The Cremins lab investigates the epigenetic mechanisms regulating development and function of the mammalian central nervous system. We map and analyze neuronal epigenomes in three-dimensions using quantitative, genome-wide technologies. We also perturb epigenomes by employing state-of-the art genetic engineering strategies (e.g. CRISPR/Cas9, optoepigenetics). To test our hypotheses, we primarily use embryonic and induced pluripotent stem cell models of neuronal differentiation and disease. Our long-term goal is to discover how genome architecture controls genome function, applying this to study fundamental mechanisms controlling neuronal phenotype and, by extension, the onset and progression of neurodegenerative and neurodevelopmental disease states.

Linda wins the UPenn Computational Genetics Training Grant! Congrats Linda!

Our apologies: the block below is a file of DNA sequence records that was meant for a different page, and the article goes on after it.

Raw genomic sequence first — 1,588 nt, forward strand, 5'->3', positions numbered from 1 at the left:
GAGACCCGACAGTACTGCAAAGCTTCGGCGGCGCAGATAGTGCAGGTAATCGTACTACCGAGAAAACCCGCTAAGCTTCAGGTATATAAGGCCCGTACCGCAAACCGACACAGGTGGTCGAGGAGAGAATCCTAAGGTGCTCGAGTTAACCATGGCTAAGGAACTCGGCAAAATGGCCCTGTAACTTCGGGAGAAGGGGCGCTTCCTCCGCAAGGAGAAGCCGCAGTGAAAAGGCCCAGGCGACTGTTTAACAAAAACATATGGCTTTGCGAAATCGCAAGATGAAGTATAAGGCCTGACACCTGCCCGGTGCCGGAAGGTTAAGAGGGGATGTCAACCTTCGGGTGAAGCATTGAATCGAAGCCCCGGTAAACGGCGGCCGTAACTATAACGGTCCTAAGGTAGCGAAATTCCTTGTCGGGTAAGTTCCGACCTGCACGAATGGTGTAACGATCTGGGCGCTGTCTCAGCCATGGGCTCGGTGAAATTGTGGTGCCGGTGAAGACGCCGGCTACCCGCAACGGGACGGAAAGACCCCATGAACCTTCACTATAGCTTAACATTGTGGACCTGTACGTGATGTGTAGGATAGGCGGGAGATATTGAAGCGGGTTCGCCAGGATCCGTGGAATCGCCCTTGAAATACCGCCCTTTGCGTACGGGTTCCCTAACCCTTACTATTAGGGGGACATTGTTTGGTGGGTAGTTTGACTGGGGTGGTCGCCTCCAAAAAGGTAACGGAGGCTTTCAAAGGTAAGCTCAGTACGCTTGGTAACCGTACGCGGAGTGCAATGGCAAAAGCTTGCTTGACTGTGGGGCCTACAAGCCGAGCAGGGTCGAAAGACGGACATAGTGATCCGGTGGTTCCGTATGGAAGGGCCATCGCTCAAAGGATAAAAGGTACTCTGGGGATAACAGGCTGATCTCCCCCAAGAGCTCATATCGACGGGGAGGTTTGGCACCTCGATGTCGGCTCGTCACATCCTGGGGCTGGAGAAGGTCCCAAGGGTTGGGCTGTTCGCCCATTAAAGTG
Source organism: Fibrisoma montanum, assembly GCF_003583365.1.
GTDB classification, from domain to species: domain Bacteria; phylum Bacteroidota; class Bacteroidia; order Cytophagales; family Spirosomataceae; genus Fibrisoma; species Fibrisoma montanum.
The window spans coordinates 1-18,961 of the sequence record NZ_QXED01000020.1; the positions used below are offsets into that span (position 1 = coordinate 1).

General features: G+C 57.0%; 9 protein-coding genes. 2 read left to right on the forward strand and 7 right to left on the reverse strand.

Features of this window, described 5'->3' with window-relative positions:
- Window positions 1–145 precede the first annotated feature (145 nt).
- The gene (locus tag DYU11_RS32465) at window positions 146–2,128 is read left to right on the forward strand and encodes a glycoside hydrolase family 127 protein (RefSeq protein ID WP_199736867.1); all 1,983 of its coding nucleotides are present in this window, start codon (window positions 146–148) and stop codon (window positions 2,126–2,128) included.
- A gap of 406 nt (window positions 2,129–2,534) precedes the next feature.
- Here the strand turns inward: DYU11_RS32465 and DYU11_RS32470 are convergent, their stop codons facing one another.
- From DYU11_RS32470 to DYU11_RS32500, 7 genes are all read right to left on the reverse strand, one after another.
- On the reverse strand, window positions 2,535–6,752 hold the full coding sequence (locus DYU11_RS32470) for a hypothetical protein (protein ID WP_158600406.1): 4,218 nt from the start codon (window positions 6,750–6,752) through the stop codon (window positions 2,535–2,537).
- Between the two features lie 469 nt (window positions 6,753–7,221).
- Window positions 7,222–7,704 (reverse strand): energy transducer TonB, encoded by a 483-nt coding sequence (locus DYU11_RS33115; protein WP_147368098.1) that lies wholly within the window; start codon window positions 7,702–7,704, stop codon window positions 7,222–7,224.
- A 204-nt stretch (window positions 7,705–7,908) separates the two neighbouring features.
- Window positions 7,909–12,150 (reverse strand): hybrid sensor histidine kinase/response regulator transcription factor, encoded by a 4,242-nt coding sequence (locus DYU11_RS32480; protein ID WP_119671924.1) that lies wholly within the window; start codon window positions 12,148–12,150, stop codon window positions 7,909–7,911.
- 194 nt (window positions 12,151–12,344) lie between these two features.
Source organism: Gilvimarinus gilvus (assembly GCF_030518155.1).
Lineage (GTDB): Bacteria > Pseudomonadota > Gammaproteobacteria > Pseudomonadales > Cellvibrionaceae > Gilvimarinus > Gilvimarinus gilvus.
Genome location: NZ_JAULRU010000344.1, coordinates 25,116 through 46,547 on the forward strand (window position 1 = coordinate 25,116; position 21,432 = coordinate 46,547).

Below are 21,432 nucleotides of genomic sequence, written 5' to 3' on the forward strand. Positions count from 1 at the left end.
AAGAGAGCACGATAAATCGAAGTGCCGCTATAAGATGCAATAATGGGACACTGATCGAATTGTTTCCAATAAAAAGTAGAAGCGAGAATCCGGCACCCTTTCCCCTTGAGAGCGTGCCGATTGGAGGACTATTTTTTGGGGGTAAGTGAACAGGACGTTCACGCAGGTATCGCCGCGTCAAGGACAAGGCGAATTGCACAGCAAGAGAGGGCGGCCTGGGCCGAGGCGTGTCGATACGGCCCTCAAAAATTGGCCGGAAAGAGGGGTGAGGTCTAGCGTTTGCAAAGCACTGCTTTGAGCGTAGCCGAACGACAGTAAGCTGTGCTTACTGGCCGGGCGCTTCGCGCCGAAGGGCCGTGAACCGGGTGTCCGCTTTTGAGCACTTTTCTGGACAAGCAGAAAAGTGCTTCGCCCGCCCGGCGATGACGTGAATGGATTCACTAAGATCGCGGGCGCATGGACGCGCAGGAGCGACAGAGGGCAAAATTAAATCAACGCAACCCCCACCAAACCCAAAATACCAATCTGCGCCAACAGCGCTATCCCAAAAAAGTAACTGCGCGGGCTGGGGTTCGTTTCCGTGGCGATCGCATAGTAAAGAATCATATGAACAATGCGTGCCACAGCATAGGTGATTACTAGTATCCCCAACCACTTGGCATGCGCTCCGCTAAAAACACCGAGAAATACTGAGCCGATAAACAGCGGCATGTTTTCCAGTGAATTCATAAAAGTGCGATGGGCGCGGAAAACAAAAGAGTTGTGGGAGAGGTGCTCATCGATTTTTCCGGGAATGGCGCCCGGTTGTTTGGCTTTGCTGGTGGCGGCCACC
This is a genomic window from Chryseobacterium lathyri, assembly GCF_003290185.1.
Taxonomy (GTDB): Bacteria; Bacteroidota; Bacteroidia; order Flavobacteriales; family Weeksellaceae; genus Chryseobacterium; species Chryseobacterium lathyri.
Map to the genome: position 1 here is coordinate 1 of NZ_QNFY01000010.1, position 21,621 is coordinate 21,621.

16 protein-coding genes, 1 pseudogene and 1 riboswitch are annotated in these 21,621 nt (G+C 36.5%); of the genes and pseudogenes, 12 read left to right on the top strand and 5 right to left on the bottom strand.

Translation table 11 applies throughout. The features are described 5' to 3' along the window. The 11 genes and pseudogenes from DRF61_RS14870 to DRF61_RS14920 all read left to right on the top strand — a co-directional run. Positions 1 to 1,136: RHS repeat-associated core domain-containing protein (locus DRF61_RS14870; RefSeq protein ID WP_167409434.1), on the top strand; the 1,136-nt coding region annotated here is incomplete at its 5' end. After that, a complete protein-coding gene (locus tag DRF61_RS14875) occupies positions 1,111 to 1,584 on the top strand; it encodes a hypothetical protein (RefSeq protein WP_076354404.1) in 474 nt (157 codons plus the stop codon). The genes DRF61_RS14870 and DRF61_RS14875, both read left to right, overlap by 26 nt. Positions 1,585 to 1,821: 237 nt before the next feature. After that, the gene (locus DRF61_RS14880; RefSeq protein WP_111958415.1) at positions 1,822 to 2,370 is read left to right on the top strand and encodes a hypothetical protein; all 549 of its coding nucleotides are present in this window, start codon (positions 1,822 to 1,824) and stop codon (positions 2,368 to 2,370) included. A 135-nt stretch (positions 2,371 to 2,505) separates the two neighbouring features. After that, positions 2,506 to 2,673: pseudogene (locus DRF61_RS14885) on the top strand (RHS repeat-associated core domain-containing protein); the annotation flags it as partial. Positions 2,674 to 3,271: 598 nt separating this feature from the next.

Lindsey Fernandez joins the lab full time. Welcome, Lindsey!

Jennifer presents the lab’s work at Penn State.

Lindsey Fernandez is a recipient of the 2017 National Science Foundation Graduate Research Fellowship. Congratulations Lindsey!

Linda Zhou – MD/PhD student in the GCB program – joins the lab. Welcome Linda.

Jennifer presents the lab’s latest work at the Gladstone Institute in San Francisco, CA.

Jon’s review in WIREs Systems Biology and Medicine was one of the Top Ten accessed in 2016

We welcome Jenny Luppino, Linda Zhou, and Daniel Park to the lab for their Spring 2017 rotations. Welcome Jenny, Linda, and Daniel!

Cremins attends the Twenty-eighth Annual Kavli Frontiers of Science Symposium in Irvine, CA and is selected as a 2016 Kavli Fellow 2016.

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Our work is supported by the New York Stem Cell Foundation, the Alfred P. Sloan Foundation, the National Science Foundation, an NIH New Innovator Award through the National Institute of Mental Health and the NIH 4D Nucleome Common Fund Initiative.